Warriors coach Stephen Kearney says the player's attitudes and mental application needs to improve for the NRL club to begin consistently performing at a high level after years of underachieving.

Just weeks into the role as new head coach and a fortnight into preseason training, Kearney says it is clear that changes are needed in the wake of them missing the NRL playoffs for a fifth straight year.

The former Kiwis World Cup winning coach is looking to instill and grow a club culture that enables players and the team to perform at their peak each week with a focus on improving their mindset and mental strength.

"It's pretty obvious that there needs to be change and sometimes that change is pretty challenging for some," Kearney told Newstalk ZB"s Tony Veitch.

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"But what I do know is there needs to be change and that change for the most part is from an attitude perspective.

"Part of that is building a culture which encourages the team to perform the best every time we take the field.

"The strong teams in the competition have cultures which certainly have that and it's my goal, it's my vision, to have a football club that does that."

Despite the mental side of the game being closely related to team performance, Kearney says greater emphasis is often placed on preparing players physically and improving their fitness and playing skills.

He intends on further promoting mental growth among his players through intense training that requires them to work together and respond under pressure and fatigue.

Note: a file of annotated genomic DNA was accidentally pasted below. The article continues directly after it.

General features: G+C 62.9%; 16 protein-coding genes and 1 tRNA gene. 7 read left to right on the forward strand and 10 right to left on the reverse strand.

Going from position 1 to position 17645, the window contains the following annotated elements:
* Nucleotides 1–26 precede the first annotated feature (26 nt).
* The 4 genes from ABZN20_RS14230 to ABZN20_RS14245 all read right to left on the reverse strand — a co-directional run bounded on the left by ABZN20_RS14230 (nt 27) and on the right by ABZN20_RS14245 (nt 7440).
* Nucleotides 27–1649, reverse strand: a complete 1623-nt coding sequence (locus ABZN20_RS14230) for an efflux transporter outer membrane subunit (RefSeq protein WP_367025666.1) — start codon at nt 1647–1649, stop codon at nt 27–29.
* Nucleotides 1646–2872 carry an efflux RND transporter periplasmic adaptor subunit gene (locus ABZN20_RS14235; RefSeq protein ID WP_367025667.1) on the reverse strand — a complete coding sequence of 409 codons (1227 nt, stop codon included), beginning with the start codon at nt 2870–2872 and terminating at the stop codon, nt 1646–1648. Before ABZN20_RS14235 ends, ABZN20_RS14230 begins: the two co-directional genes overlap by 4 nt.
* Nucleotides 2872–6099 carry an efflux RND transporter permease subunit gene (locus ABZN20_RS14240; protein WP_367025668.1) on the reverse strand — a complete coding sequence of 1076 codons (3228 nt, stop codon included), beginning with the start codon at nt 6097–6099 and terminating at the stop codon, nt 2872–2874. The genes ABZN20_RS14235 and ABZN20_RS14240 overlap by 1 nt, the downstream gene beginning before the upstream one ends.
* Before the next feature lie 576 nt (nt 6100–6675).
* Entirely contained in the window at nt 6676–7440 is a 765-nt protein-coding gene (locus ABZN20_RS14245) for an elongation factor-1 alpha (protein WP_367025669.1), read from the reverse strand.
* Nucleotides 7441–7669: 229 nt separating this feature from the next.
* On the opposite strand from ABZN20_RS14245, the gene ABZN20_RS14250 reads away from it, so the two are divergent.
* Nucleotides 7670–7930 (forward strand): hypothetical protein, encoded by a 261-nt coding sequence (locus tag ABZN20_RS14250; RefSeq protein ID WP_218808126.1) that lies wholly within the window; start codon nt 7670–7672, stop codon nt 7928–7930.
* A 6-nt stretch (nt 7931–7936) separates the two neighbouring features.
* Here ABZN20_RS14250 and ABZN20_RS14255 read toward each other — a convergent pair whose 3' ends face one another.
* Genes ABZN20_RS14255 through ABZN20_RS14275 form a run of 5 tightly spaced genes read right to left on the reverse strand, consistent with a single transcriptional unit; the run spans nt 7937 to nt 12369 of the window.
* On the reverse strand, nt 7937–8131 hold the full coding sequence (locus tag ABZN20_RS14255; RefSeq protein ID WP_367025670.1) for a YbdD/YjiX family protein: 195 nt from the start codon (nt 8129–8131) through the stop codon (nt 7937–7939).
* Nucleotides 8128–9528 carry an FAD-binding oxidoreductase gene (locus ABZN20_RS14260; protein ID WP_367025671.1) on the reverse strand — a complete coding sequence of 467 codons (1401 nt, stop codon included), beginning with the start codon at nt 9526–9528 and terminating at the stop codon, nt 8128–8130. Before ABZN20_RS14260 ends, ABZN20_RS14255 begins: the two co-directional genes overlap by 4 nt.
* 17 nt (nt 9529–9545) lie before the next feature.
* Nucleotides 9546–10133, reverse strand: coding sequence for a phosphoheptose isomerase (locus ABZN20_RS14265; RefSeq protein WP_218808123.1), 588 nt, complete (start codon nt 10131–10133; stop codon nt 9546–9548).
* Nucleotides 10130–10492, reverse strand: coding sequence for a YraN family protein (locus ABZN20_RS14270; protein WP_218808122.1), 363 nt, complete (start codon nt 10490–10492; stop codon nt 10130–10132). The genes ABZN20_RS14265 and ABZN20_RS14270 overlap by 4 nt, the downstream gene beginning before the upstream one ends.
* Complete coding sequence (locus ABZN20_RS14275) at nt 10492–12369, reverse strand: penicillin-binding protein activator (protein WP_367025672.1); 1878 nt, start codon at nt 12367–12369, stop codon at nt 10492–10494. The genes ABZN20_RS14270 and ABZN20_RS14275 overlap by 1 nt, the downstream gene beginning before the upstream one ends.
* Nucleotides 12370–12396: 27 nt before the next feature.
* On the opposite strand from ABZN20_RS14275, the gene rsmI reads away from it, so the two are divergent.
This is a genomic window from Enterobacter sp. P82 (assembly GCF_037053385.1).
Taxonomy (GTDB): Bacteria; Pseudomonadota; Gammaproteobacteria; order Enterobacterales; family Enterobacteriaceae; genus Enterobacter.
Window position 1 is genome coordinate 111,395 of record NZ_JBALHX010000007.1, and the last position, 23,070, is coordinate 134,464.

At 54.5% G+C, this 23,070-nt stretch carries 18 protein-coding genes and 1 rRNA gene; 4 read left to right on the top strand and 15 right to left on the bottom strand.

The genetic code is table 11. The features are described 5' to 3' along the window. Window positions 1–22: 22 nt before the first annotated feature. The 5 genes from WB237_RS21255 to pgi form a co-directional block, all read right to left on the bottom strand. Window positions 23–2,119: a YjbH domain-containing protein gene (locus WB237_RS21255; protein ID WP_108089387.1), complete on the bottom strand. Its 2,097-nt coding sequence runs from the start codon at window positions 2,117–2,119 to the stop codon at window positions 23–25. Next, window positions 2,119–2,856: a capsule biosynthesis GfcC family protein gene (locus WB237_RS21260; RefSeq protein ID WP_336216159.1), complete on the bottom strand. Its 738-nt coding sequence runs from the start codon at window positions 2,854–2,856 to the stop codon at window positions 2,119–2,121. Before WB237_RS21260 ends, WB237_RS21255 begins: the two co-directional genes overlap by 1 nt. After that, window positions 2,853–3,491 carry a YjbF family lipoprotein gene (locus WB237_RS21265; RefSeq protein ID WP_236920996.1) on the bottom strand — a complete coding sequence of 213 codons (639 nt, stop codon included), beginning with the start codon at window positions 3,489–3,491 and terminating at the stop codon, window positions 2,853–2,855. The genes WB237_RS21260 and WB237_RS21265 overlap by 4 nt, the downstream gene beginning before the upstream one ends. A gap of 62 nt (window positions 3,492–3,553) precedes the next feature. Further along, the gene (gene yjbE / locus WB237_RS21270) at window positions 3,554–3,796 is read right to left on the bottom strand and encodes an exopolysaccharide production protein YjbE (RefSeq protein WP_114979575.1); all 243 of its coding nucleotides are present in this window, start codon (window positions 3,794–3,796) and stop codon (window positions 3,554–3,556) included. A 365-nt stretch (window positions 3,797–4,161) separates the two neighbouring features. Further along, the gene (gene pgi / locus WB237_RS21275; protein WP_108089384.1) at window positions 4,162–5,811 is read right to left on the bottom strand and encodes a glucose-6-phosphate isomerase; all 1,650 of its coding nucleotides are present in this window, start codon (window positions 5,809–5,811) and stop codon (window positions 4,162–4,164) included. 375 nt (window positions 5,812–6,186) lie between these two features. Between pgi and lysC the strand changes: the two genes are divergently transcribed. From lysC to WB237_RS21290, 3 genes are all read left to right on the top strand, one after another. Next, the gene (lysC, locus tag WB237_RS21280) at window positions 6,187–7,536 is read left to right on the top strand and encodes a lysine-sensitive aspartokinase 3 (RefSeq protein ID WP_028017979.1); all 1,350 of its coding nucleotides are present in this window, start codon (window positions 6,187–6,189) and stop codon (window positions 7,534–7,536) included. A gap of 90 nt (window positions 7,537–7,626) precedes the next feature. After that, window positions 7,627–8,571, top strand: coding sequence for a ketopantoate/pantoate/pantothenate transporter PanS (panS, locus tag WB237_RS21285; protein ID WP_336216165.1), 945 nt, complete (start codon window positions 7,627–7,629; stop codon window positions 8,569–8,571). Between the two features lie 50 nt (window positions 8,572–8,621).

"I'm a firm believer that it is a big part of the game," he said.

"In terms of how much time we spend on the running part of it, the fitness, then we make them lift weights, and then we do tackle technique and wrestle, and very little time is spent on the mental side of the game.

"A lot of that mental development also comes from the challenging aspects of the training.

"We try and put them in a position where they don't feel real comfortable and it's a matter of them working through that process so they do respond correctly. That's a big part of mental training.

"I certainly do value that part of the game and we're working closely to hopefully give the guys some awareness and skills to work through so we do exercise that part of the program."

Meanwhile, the Warriors anticipate it could take another five or six weeks for the NRL to approve and register Kieran Foran's one-year playing contract for next season.

Kearney is hopeful that Foran's signing will be formalised before Christmas while the 26-year-old continues to work on his recovery from season-ending shoulder surgery.

However, Kearney admits it could become a concern if the former Kiwis five-eighth's playing future is not resolved before the holiday season.

"I haven't given it that thought at the moment," he said. "Once it gets around to that sort of stage I might be a little bit more anxious but at this particular moment he's working on getting his shoulder right and also pending the registration.

"I'm sure a bit later down the track I'll have a better idea of how it (Foran's contract registration) is looking."

Kearney said Foran's physical and mental state was much improved from August but believes he faces daily challenges as he continues to address and work through numerous personal issues.

"I remember catching up with Kieran three or so months ago and he was pretty beaten up then to be fair.

"He had come out of the really tough part but he was pretty beaten up.

"He still has challenges, there's no doubt about it. When he's been through the situation he's been through it's not going to fix itself straight away and I'm sure there's challenges for him every day.

"But he looks a lot different to what he did three and a half months ago. So in that sense I'm very, very pleased for him."